29th July 2021

What I’ve Learned From Leaving the Arts Industry

Leaving the arts

Back when the Coronavirus pandemic began to shut down live performances and we saw an increasing number of industry professionals getting laid off, I started exploring other options. I went back to my resume and LinkedIn page after several years, thought about interests outside of the performing arts, and reached out to former theatre professionals who had successfully transitioned into other fields. Here’s what you should know about leaving the arts industry.

A journey that started with networking and writing this article led to a job offer in an industry completely and totally different from the performing arts. Now, two months into this new job, I have noticed some blatant and inescapable differences between my previous industry and my current one. Differences that I can’t help but think contribute to the high rates of burnout, turnover, dissatisfaction, stress, and resentment that permeate the arts industry.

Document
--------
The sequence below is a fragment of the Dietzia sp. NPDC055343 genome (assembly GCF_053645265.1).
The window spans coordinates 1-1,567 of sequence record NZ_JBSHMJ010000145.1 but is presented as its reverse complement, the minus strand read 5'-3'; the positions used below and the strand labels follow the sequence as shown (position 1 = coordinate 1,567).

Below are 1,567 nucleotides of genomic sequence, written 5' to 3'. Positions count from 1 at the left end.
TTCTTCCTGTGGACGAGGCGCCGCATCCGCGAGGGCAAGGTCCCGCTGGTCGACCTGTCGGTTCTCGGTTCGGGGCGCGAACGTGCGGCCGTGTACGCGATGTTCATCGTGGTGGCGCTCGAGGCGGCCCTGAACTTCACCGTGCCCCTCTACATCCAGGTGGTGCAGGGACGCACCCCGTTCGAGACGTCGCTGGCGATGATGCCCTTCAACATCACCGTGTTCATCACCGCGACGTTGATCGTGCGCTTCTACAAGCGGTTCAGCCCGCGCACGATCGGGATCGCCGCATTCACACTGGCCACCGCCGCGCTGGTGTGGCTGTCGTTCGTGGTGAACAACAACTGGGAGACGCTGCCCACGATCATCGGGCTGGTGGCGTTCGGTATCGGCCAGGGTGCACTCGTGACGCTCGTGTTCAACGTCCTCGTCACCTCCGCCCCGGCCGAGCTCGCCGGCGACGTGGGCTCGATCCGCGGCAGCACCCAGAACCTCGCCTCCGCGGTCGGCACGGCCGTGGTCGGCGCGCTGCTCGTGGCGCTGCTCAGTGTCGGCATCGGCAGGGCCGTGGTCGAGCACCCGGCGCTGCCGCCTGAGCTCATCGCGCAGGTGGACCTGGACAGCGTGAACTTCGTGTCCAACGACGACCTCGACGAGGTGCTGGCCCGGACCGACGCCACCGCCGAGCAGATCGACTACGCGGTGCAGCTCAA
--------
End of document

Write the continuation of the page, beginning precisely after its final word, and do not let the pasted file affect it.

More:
1. Living Core Values

Few performing arts organizations I’ve worked for even have core values – or, at least, in my experience – not ones they felt needed to be shared with their freelance stage managers. A few companies I worked for did have core values written into their mission statement, but they mostly felt… cosmetic. Like it was something the Board or Human Resources told them they needed to do, so they did it for the sake of saying they did it. For the sake of saying they had core values. For show. But they didn’t practice them in day-to-day operations or in how they treated their employees.